The location was Dundas Valley Conservation Park in Dundas, Ontario. The time was the second week of June 2013. This was my first Vierdaagse (meaning a four-day event in Dutch), which was into its 23rd year organized by the Dutch community in our region. It has been a tradition in Holland to have a four-day walking challenge in mid-July every year in Nijmegen. It started in 1908 with a goal to promote sports and exercises. Depending on age groups, people walk 30, 40 or 50 Km each day over four  consecutive days. The Canadian 4-day evening walk event is more a symbolic version with a choice of a long (10 Km) and a short (5 Km) walk every day. Participants came out on four evenings to do the walk.

There was a sea of orange (the Dutch national colour) at the start line. When the bugle (allegedly the horn from a Dutch canal boat) sounded, walkers headed out on their respective routes. I walked the long distance on Day 1 and Day 3, and the short distance on Day 2 and 4. The longer route took us into the forest of Dundas Valley, which was shaded. The route was marked by orange ribbons tied on the branches of the trees. The short route was along the Rail Trail, from the Trail Centre to Sanctuary Park and return, and it was flat and straight. The weather was not the most co-operative, especially on the first day, but it did not seem to dampen the enthusiasm of the people who had come out, many bringing children with them.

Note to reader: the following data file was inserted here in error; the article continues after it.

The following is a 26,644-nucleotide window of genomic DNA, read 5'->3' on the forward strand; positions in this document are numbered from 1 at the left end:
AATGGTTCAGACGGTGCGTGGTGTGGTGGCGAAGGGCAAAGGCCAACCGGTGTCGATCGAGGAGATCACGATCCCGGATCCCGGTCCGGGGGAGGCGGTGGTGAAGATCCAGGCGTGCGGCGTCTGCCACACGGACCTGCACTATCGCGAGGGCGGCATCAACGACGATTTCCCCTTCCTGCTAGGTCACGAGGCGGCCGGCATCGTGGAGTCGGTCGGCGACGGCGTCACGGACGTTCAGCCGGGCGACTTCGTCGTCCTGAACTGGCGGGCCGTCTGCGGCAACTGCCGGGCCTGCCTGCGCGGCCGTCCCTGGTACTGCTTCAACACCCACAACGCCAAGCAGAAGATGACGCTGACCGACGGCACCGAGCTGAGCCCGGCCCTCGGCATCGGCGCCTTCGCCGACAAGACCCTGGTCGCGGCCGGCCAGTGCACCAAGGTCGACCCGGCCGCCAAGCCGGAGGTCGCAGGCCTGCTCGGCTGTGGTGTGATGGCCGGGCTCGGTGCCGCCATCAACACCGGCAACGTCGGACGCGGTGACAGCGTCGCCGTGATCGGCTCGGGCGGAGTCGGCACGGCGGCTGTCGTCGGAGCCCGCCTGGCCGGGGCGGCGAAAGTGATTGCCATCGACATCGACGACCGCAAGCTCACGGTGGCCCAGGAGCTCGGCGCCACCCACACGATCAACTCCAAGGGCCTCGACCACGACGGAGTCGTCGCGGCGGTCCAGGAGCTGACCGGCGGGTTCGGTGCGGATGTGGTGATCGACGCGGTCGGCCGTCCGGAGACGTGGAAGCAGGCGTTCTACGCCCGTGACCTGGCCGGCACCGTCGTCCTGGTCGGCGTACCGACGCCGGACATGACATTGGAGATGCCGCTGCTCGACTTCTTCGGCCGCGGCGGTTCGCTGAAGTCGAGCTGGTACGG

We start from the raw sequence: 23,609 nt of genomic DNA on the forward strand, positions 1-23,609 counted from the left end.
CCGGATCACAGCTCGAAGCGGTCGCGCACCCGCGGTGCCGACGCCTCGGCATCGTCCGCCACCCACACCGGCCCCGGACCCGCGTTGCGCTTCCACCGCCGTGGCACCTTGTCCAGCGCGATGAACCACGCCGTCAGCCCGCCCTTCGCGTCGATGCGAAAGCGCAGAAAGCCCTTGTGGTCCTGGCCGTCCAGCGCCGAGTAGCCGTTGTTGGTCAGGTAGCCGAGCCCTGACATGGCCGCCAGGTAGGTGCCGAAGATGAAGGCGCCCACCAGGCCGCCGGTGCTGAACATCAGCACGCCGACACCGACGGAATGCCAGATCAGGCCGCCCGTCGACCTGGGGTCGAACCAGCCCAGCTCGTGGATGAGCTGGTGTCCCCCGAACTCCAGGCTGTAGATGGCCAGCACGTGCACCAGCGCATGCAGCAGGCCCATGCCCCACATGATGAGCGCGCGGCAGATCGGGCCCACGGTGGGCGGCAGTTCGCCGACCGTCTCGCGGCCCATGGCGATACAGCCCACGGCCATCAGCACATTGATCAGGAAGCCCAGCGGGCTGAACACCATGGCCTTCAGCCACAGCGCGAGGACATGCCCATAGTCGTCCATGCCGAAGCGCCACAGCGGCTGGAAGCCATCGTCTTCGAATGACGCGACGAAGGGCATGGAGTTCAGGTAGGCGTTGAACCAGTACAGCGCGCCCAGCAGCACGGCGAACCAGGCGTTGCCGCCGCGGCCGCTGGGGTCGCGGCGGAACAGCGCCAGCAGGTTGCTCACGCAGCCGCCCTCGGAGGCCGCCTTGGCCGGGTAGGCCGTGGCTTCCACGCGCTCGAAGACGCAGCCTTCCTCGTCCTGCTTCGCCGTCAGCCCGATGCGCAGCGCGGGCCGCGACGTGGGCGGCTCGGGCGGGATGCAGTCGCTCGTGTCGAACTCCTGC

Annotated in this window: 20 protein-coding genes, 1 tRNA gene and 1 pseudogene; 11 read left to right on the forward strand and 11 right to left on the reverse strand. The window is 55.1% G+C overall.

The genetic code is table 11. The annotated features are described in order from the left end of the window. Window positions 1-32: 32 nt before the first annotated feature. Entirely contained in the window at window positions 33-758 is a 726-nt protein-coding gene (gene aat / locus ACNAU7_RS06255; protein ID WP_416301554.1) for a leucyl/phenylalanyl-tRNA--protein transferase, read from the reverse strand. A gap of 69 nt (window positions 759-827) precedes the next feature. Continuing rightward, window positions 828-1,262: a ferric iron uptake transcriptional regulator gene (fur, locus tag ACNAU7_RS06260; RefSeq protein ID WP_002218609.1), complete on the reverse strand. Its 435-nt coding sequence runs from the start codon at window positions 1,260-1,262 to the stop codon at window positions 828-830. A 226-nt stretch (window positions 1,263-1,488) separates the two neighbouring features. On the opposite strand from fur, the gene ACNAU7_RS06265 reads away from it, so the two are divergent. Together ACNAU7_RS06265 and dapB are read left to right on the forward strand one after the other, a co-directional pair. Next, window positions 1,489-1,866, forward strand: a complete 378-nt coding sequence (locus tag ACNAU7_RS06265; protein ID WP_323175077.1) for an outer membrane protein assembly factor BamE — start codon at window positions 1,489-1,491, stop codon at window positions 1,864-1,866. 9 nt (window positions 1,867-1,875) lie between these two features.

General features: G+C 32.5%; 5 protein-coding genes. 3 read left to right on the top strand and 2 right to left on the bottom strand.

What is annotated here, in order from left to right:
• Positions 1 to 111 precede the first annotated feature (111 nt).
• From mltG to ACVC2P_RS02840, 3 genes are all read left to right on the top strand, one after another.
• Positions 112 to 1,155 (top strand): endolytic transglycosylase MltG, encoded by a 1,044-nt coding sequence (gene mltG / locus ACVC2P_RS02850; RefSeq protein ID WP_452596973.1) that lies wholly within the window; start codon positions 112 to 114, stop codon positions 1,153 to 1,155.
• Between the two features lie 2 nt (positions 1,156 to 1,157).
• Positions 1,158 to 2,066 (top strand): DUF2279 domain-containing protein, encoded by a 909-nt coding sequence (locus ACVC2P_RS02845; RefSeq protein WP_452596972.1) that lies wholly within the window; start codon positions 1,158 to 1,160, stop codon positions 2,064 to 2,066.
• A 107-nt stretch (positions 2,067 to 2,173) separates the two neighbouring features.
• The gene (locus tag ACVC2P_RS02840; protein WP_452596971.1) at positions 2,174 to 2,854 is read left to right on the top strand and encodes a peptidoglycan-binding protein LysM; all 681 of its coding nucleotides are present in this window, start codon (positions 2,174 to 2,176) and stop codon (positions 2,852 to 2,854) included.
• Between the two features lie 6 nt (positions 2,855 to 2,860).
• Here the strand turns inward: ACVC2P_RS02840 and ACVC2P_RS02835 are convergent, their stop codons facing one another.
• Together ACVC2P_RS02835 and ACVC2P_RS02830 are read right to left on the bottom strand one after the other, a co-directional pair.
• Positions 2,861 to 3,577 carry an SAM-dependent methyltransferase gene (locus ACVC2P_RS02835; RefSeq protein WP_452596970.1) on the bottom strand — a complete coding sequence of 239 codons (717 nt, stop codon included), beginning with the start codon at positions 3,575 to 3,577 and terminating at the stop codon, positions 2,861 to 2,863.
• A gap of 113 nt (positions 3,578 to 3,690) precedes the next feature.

There were sightings of deer every evening, but I was only lucky enough to capture one of them on my iPhone on the last evening. Due to the rain, the fungi were rampant on the trail and many people stopped to take a picture of this big one growing on a tree trunk.

Back in the centre, there was a stall selling Dutch treats, such as pooffertjes–tiny pancakes brushed with butter and sprinkled with icing sugar– and croquettes. I tasted the pooffertjes for the first time. Yes, there was a “poof” sensation when I put it in my mouth!

At the end of the fourth evening, I was awarded my badge and a souvenir. Printed on it was “1” signifying that it was my first walk. Looking around, there were people who have done over ten years and one person with “19” on his badge. I’ll try to be back next year!

1-IMG_1384